Django. The D is silent.


“Kill white folks and get paid for it? What’s not to like?”

This is only one of the more outrageous lines delivered by Jamie Foxx’s character, in Quentin Tarantino’s Django Unchained.

I spent New Years Eve at an AMC in East Hanover delighting in the latest Tarantino installment.

If you’re unfamiliar with how Quentin gets down, be warned.

In all of his movies, blood, guts and carnage are the order of the day.

Django Unchained is no different.

I daresay it’s more gory than Reservoir Dogs, Kill Bill, Pulp Fiction or Inglorious Basterds.

But don’t let the gore dissuade you from seeing, what, in my opinion, is one of his best films.

Django Unchained tells the slavery era story of an unlikely friendship between Django, a freed slave and Dr. Shultz, his mentor (played impeccably by Christopher Waltz) and their journey to rescue Django’s wife Broomhilda (yes, Broomhilda) from the Candyland plantation.

Don’t let the name fool you.

There are no gumballs or cotton candy at Candyland.

But I digress.

The cast features Foxx and Waltz, as the principal characters, but is rounded by Leonardo DiCaprio, Samuel Jackson and Kerry Washington, who each put in exceptional performances.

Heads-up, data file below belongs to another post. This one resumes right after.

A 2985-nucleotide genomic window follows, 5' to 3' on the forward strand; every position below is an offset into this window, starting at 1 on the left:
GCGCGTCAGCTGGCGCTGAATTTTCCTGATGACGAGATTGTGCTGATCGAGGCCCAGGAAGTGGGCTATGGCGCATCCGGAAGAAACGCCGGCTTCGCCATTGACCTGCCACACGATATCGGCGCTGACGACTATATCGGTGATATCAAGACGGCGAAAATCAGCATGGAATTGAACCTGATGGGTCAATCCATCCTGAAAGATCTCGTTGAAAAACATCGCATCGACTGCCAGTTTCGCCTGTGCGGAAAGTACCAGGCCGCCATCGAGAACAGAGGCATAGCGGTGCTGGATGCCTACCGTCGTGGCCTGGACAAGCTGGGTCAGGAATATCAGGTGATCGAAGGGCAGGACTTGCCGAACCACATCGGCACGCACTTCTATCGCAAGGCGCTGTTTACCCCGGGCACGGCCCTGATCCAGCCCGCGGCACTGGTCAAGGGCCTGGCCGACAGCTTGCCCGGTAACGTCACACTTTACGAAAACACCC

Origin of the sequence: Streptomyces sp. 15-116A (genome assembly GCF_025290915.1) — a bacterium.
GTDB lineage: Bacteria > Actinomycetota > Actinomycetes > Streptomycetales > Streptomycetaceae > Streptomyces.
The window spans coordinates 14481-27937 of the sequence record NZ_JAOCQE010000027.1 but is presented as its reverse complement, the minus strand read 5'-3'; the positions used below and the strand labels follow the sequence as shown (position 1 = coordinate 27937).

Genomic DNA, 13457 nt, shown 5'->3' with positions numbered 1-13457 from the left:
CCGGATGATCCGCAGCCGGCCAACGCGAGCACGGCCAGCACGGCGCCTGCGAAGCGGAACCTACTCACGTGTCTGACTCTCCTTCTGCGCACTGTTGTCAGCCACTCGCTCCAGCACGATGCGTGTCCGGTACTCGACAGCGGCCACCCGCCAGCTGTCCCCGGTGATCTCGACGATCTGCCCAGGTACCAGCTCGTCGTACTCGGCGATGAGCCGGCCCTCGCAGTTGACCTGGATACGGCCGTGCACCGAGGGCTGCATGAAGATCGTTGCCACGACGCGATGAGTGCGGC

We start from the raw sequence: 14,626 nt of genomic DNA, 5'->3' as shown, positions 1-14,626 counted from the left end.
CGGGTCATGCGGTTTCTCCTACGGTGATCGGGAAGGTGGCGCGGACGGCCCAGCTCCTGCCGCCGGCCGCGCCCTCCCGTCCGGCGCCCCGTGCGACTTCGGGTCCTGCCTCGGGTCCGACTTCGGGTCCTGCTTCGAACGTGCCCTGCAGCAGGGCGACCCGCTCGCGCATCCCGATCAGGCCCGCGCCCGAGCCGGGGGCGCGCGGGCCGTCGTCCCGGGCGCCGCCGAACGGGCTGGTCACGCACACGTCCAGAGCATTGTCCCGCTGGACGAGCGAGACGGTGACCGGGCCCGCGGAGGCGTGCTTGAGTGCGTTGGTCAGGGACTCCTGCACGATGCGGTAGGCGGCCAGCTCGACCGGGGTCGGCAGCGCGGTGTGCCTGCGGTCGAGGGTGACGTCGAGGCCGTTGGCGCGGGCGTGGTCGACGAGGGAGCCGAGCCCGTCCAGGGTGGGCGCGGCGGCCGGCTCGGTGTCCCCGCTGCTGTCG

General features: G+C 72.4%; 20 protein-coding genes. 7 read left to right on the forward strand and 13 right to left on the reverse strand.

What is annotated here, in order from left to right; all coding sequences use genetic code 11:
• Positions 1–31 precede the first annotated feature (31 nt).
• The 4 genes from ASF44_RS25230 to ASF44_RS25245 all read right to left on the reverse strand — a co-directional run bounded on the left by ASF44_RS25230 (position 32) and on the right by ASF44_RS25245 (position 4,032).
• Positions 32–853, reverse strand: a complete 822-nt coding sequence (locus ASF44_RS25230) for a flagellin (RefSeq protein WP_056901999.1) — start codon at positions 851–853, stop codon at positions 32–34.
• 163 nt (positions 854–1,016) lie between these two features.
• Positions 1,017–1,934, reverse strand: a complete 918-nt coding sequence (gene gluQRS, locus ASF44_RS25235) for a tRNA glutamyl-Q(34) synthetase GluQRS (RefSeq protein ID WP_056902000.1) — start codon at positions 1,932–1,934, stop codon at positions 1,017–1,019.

Samuel Jackson is flawless as Stephen, the ass-kissing house slave (cum right-hand-man) to Candyland’s plantation owner, Calvin Candie (aka DiCaprio).

And DiCaprio is thoroughly believable as the consummate plantation owner, oozing with palpable disgust for the black bodies he owns.

I won’t bore you with a play-by-play, but if I were Siskel and Ebert, I’d be giving this movie a two thumbs up.

For the true cinephiles out there, there are two apps, which let you get into the movie right from your iPhone.

Django Unchained app screenshotsThe first, the Django Unchained app, lets you explore the characters, view images and videos, download wallpapers and ringtones, put your face in a Django Unchained poster, and buy tickets to the movie.

The second app is a game.

Django's Bounty Hunter 1800Aptly titled Django’s Bounty Hunter 1800, you assume the role of Dr. Shultz, the bounty hunter, and help rid the town of Greenville of criminals.

It’s a shoot-em-up style game, where you’ve got to click to aim and tap to shoot at various criminals on the screen.


Both apps are distributed by The Weinstein Company, who have made a meaningful attempt to integrate their app with the movie.

If you haven’t see it, go see it.

If you’ve seen it already, see it again – it’s that good.

Anyway, here’s a clip.


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